A final word on director Nick Ray, at least for now: Ray was undoubtedly one of the most interesting American directors to emerge from the post-WWII era. While trained to be a typical handler of studio projects, Ray constantly found ways of making routine material something more transcendent. Thus a movie like They Live By Night (1949) becomes a doomed romance rather than a simple crime spree movie. In A Lonely Place (1950) allows Humphrey Bogart to take his uncompromising tough guy persona to an unsavory extreme. Bigger Than Life (1956) is a seemingly typical 1950s domestic melodrama upended by James Mason’s frightening steroid-induced psychosis. The brilliantly stylized Rebel Without A Cause (1955) became the signature youth rebellion film of all time due to an intuitive grasp of a coming generational revolution and the absolutely perfect casting of James Dean, Natalie Wood and Sal Mineo as the teenagers. And 55 Days At Peking (1963), Ray’s last major film after being dismissed late in the production, is a period war epic that allows the often monolithic Charlton Heston moments of wounded humanity that he only rarely revealed in his other films. And there are several other great films to his credit aside from these like The Lusty Men, Bitter Victory and Johnny Guitar, all well worth seeking out.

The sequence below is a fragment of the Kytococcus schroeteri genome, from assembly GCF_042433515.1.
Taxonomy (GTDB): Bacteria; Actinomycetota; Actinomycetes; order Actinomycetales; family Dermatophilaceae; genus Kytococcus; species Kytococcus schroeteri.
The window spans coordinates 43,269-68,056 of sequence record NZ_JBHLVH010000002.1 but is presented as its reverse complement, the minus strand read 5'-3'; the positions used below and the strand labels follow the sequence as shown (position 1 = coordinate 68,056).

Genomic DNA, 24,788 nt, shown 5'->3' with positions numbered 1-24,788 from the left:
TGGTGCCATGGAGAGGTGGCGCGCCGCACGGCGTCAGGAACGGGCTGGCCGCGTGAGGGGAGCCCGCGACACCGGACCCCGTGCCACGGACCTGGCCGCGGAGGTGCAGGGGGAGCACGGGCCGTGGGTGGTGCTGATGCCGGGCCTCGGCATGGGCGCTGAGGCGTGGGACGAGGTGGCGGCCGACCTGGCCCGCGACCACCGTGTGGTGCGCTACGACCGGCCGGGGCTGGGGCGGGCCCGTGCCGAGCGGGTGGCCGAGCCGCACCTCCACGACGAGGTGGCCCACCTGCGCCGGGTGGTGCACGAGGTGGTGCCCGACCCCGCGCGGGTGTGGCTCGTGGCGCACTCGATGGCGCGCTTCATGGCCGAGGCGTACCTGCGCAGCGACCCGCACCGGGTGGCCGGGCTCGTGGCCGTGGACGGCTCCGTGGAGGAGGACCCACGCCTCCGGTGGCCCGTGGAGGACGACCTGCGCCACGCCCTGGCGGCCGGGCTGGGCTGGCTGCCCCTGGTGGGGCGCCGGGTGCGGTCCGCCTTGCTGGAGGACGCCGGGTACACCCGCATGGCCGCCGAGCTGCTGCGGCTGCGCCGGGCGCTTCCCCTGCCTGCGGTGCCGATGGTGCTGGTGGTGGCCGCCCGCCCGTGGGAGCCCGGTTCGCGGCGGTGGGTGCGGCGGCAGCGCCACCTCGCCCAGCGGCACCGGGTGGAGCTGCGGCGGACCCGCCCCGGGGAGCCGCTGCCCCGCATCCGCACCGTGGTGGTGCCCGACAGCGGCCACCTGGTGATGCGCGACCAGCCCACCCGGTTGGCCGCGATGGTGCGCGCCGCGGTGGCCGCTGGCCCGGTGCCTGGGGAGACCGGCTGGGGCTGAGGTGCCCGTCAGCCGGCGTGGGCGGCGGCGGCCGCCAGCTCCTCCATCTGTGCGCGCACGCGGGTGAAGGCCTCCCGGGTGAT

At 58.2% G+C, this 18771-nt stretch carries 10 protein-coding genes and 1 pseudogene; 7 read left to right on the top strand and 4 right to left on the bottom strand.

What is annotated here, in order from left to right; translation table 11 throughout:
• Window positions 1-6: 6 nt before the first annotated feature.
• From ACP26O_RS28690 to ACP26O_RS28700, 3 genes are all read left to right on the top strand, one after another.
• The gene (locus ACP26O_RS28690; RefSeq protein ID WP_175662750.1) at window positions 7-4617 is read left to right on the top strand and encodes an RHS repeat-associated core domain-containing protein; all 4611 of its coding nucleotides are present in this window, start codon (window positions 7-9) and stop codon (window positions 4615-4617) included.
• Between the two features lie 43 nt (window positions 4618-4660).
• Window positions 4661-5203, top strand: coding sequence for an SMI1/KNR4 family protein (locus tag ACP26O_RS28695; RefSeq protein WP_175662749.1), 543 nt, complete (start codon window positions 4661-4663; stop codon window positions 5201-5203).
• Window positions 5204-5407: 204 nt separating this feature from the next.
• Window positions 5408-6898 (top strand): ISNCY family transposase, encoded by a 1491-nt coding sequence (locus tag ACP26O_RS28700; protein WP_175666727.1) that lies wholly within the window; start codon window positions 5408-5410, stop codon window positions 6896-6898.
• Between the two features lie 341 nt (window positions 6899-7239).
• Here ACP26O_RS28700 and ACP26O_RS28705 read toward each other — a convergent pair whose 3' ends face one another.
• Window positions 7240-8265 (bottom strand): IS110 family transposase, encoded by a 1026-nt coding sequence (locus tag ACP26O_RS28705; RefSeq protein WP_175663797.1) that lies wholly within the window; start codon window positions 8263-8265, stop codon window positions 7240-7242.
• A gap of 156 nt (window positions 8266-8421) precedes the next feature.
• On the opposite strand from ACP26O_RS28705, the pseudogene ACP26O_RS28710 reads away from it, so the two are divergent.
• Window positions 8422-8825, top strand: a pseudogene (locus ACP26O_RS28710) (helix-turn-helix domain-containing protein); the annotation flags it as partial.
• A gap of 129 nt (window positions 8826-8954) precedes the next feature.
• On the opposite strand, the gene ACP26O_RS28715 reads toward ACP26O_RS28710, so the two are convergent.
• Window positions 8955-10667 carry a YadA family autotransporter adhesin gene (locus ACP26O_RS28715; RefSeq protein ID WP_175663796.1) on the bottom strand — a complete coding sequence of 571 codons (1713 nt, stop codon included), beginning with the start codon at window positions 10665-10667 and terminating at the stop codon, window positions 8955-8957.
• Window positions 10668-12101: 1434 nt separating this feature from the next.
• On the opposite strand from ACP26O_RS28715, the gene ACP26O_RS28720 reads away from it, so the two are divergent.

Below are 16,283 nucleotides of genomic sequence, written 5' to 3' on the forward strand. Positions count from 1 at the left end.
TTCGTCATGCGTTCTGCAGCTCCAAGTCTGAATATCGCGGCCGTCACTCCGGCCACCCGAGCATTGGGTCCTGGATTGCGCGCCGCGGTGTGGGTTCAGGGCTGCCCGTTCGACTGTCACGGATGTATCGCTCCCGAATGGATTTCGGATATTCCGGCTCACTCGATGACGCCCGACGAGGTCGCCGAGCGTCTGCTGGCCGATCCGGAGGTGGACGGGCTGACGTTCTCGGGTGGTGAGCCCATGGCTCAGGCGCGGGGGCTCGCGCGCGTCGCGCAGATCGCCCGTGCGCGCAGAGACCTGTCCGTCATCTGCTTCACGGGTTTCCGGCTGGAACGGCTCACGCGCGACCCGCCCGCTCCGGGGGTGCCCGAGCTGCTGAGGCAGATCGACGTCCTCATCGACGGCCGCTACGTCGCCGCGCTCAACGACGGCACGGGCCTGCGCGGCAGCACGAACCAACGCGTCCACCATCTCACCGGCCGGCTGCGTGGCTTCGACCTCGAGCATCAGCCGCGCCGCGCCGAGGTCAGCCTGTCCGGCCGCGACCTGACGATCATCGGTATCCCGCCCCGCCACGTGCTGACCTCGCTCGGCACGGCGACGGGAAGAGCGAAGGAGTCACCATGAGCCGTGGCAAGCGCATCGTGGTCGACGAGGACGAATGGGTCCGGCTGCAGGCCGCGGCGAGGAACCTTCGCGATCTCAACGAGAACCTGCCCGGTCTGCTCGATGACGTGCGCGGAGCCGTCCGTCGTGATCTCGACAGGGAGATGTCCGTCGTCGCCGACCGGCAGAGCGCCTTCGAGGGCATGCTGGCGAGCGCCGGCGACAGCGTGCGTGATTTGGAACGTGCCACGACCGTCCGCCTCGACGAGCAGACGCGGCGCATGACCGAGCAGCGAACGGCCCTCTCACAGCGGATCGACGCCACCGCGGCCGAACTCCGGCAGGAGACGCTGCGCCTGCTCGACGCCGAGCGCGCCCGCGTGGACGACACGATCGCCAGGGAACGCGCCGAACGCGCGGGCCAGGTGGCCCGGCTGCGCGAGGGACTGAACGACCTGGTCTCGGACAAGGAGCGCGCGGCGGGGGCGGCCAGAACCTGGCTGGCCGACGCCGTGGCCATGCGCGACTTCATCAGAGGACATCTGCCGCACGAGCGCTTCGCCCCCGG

Ray had an obvious gift with actors, getting them to delve deep and really expose themselves and also a rare understanding of interior and exterior spaces as emotional contributors and activators (not coincidentally he studied architecture with Frank Lloyd Wright in the 1930s). All of his best talents of mining hidden depths in conventional material and making the most of limited resources are on display in On Dangerous Ground, possibly the most unusual film noir in the canon. It’s truly a movie of deceptive complexity and beautiful playing that rewards multiple viewings and reveals new levels of understanding each time. It’s hard to think of a better compliment to Ray’s unique cinematic talents than that and it’s an ideal jumping off point for further exploration of one of the more idiosyncratic of the major “Golden Age” Hollywood directors.